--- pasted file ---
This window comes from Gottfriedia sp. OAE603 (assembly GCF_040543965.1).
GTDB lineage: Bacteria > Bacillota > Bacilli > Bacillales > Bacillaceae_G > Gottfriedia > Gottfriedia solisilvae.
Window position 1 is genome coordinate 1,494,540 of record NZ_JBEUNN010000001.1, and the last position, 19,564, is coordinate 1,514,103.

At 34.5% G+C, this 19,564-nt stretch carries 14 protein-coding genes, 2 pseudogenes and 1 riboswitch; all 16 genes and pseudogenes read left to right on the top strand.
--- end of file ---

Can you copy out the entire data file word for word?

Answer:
This window comes from Gottfriedia sp. OAE603 (assembly GCF_040543965.1).
GTDB lineage: Bacteria > Bacillota > Bacilli > Bacillales > Bacillaceae_G > Gottfriedia > Gottfriedia solisilvae.
Window position 1 is genome coordinate 1,494,540 of record NZ_JBEUNN010000001.1, and the last position, 19,564, is coordinate 1,514,103.

At 34.5% G+C, this 19,564-nt stretch carries 14 protein-coding genes, 2 pseudogenes and 1 riboswitch; all 16 genes and pseudogenes read left to right on the top strand.